Los Angeles’ new contemporary art museum, The Broad, is honouring photography phenom Cindy Sherman in its inaugural special exhibition. Guest curator Philipp Kaiser discusses Sherman’s enduring appeal in our imagesaturated world.
What makes Cindy Sherman so iconic?
By photographing herself (she usually works alone), her chameleon-like personas generate works of utter beauty and disturbance, borrowing the language of media from cinema and television, to advertising, the Internet, and even Old Master paintings. Her persistence to focus on the fragmented self for almost 40 years is radical and distinct.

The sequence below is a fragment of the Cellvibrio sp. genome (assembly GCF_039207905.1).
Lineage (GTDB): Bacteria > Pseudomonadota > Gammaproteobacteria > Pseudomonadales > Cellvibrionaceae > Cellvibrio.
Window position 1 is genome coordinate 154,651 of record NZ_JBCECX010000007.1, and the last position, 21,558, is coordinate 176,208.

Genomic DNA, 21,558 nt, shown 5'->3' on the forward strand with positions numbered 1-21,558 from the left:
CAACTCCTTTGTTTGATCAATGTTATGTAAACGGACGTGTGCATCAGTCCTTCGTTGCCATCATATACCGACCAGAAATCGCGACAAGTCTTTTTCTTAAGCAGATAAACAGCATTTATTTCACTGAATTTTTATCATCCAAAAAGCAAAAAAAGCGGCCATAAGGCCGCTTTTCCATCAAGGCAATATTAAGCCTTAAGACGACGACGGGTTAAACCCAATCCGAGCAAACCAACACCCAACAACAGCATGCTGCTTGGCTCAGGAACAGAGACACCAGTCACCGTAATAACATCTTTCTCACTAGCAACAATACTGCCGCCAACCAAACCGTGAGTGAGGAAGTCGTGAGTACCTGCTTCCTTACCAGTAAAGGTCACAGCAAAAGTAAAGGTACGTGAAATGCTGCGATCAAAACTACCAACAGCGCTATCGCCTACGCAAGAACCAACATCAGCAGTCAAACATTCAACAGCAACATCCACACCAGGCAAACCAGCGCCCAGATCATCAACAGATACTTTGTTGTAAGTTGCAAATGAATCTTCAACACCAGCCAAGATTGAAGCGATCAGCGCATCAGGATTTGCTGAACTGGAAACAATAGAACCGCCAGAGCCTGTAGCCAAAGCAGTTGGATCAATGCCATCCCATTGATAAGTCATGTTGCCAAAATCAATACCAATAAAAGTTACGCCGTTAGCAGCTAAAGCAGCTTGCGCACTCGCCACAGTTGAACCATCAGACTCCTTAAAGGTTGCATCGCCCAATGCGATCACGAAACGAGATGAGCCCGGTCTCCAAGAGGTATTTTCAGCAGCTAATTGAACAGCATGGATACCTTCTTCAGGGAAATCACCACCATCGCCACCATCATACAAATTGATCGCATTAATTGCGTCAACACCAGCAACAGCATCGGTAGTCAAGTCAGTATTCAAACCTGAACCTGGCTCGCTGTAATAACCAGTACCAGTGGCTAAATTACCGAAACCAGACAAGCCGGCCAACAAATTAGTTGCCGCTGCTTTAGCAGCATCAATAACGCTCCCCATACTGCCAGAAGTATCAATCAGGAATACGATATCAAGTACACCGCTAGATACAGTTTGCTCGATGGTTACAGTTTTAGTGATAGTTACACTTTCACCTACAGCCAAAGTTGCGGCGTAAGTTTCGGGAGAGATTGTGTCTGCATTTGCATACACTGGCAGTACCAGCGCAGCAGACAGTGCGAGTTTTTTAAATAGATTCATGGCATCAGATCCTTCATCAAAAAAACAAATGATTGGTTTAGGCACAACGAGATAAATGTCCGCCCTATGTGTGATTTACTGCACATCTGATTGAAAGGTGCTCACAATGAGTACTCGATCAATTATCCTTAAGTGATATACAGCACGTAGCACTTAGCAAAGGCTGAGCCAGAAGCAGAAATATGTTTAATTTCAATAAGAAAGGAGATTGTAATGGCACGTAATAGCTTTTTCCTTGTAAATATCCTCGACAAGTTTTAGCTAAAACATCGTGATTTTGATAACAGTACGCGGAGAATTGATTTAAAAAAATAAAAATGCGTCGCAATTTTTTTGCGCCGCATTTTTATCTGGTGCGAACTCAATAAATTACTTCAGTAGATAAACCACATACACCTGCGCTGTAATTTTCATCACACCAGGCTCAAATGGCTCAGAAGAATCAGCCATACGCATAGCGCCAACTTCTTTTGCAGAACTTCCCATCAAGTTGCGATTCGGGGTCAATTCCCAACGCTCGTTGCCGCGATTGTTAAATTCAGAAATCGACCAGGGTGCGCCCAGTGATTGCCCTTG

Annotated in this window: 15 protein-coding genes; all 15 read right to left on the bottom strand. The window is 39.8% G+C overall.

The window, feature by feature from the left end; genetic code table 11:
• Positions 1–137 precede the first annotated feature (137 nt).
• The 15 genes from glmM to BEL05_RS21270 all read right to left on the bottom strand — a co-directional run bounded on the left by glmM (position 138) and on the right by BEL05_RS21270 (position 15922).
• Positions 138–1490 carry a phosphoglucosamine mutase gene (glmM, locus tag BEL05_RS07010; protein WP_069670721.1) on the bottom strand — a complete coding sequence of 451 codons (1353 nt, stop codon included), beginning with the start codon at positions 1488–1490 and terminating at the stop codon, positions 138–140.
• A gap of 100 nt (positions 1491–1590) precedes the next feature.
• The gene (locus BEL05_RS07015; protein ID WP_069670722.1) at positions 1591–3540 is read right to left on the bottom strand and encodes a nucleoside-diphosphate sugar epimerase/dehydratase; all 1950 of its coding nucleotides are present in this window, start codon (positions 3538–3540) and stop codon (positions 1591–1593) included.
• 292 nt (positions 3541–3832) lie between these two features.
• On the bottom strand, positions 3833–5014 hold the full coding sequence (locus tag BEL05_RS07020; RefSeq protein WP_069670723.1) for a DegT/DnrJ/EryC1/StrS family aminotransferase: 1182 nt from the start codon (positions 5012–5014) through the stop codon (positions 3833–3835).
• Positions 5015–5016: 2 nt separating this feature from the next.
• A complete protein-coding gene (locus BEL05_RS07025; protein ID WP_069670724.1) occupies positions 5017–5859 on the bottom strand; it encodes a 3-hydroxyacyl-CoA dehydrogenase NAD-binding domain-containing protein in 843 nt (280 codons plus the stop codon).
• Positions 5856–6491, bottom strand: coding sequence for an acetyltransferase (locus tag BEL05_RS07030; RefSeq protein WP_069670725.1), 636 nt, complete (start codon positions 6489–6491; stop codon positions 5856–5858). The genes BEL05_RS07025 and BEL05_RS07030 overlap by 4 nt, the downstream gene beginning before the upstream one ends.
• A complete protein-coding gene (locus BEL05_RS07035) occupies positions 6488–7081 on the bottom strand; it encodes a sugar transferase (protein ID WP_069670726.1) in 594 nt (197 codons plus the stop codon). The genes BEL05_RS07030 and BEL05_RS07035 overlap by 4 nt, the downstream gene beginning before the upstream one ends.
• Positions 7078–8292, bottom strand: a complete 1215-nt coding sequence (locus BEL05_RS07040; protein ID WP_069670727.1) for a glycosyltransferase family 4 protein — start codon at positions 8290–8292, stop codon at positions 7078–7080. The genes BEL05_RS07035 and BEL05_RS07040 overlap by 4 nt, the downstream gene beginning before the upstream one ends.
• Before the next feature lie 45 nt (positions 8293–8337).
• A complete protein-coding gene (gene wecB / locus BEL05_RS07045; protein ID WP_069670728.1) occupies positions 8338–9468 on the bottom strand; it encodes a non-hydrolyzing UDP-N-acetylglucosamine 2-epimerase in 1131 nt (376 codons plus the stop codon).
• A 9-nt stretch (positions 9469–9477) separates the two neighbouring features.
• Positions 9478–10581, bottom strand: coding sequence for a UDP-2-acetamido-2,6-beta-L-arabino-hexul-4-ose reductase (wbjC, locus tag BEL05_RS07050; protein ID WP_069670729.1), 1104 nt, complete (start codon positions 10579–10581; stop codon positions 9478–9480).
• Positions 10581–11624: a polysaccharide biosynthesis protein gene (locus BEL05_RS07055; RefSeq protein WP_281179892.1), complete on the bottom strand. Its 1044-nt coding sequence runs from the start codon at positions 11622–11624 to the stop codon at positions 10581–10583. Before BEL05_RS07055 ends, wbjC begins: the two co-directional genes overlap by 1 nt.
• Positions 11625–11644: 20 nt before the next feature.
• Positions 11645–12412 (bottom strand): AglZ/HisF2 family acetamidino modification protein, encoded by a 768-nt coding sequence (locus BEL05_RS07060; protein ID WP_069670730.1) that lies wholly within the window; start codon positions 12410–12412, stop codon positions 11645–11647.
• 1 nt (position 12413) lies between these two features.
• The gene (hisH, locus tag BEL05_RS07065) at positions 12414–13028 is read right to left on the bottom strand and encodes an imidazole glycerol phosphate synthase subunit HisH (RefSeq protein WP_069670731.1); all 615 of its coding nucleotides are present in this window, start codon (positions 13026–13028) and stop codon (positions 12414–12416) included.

What fresh take does this exhibit offer?
For the show, Cindy created two enormous murals, which are based on her early rear-screen projections and welcome the viewer into her world. Along with several new photographs, the exhibition offers a comprehensive survey of her work since 1975.
Sherman’s work is often considered to have a feminist agenda. What’s your take on this?
It can’t be denied that her work has a strong feminist angle. Over the years, many critics have focused on Cindy’s practice of staging stereotypes within a feminist framework. At the same time, the fact needs to be stressed that her work has gone way beyond gender specifics and deals with representation in mass media in general.
Cindy Sherman: Imitation of Life runs June 11 to October 2, at The Broad. Visit sstylemag.com for the full interview.